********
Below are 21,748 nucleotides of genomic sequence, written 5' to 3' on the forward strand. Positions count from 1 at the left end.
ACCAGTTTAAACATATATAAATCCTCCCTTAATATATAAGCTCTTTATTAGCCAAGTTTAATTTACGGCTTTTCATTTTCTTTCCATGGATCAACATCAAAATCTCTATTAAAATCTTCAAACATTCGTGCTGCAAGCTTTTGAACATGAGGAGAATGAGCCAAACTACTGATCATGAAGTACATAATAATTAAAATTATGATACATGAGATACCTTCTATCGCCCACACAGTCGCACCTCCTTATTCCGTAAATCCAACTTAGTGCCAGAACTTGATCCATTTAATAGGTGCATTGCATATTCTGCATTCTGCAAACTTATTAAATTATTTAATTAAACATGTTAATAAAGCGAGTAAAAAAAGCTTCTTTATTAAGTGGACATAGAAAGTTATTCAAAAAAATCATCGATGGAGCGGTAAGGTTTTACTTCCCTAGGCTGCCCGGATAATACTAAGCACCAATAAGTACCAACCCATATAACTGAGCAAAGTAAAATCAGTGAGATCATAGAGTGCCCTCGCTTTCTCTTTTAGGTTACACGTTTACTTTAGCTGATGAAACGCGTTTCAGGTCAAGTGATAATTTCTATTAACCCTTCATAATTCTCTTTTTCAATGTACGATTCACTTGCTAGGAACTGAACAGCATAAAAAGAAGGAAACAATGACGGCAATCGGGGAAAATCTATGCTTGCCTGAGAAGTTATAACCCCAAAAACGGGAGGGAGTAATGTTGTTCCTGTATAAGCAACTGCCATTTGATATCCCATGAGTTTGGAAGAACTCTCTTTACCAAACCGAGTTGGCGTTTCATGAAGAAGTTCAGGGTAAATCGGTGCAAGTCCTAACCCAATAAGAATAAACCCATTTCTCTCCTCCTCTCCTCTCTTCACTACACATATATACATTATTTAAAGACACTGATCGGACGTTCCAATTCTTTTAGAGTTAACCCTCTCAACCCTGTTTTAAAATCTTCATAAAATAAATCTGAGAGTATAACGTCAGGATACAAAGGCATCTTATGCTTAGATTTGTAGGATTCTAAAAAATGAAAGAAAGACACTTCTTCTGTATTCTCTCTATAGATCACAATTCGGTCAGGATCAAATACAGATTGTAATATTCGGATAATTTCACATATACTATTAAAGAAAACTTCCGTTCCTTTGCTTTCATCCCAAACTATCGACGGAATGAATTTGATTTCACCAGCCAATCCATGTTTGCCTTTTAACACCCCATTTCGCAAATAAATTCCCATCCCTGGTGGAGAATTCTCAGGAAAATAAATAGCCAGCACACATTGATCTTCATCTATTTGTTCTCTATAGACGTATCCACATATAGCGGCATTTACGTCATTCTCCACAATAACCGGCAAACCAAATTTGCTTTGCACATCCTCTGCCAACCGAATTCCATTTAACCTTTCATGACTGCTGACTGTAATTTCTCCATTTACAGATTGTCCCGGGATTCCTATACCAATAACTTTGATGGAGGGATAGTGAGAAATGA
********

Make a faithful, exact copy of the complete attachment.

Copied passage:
Below are 21,748 nucleotides of genomic sequence, written 5' to 3' on the forward strand. Positions count from 1 at the left end.
ACCAGTTTAAACATATATAAATCCTCCCTTAATATATAAGCTCTTTATTAGCCAAGTTTAATTTACGGCTTTTCATTTTCTTTCCATGGATCAACATCAAAATCTCTATTAAAATCTTCAAACATTCGTGCTGCAAGCTTTTGAACATGAGGAGAATGAGCCAAACTACTGATCATGAAGTACATAATAATTAAAATTATGATACATGAGATACCTTCTATCGCCCACACAGTCGCACCTCCTTATTCCGTAAATCCAACTTAGTGCCAGAACTTGATCCATTTAATAGGTGCATTGCATATTCTGCATTCTGCAAACTTATTAAATTATTTAATTAAACATGTTAATAAAGCGAGTAAAAAAAGCTTCTTTATTAAGTGGACATAGAAAGTTATTCAAAAAAATCATCGATGGAGCGGTAAGGTTTTACTTCCCTAGGCTGCCCGGATAATACTAAGCACCAATAAGTACCAACCCATATAACTGAGCAAAGTAAAATCAGTGAGATCATAGAGTGCCCTCGCTTTCTCTTTTAGGTTACACGTTTACTTTAGCTGATGAAACGCGTTTCAGGTCAAGTGATAATTTCTATTAACCCTTCATAATTCTCTTTTTCAATGTACGATTCACTTGCTAGGAACTGAACAGCATAAAAAGAAGGAAACAATGACGGCAATCGGGGAAAATCTATGCTTGCCTGAGAAGTTATAACCCCAAAAACGGGAGGGAGTAATGTTGTTCCTGTATAAGCAACTGCCATTTGATATCCCATGAGTTTGGAAGAACTCTCTTTACCAAACCGAGTTGGCGTTTCATGAAGAAGTTCAGGGTAAATCGGTGCAAGTCCTAACCCAATAAGAATAAACCCATTTCTCTCCTCCTCTCCTCTCTTCACTACACATATATACATTATTTAAAGACACTGATCGGACGTTCCAATTCTTTTAGAGTTAACCCTCTCAACCCTGTTTTAAAATCTTCATAAAATAAATCTGAGAGTATAACGTCAGGATACAAAGGCATCTTATGCTTAGATTTGTAGGATTCTAAAAAATGAAAGAAAGACACTTCTTCTGTATTCTCTCTATAGATCACAATTCGGTCAGGATCAAATACAGATTGTAATATTCGGATAATTTCACATATACTATTAAAGAAAACTTCCGTTCCTTTGCTTTCATCCCAAACTATCGACGGAATGAATTTGATTTCACCAGCCAATCCATGTTTGCCTTTTAACACCCCATTTCGCAAATAAATTCCCATCCCTGGTGGAGAATTCTCAGGAAAATAAATAGCCAGCACACATTGATCTTCATCTATTTGTTCTCTATAGACGTATCCACATATAGCGGCATTTACGTCATTCTCCACAATAACCGGCAAACCAAATTTGCTTTGCACATCCTCTGCCAACCGAATTCCATTTAACCTTTCATGACTGCTGACTGTAATTTCTCCATTTACAGATTGTCCCGGGATTCCTATACCAATAACTTTGATGGAGGGATAGTGAGAAATGA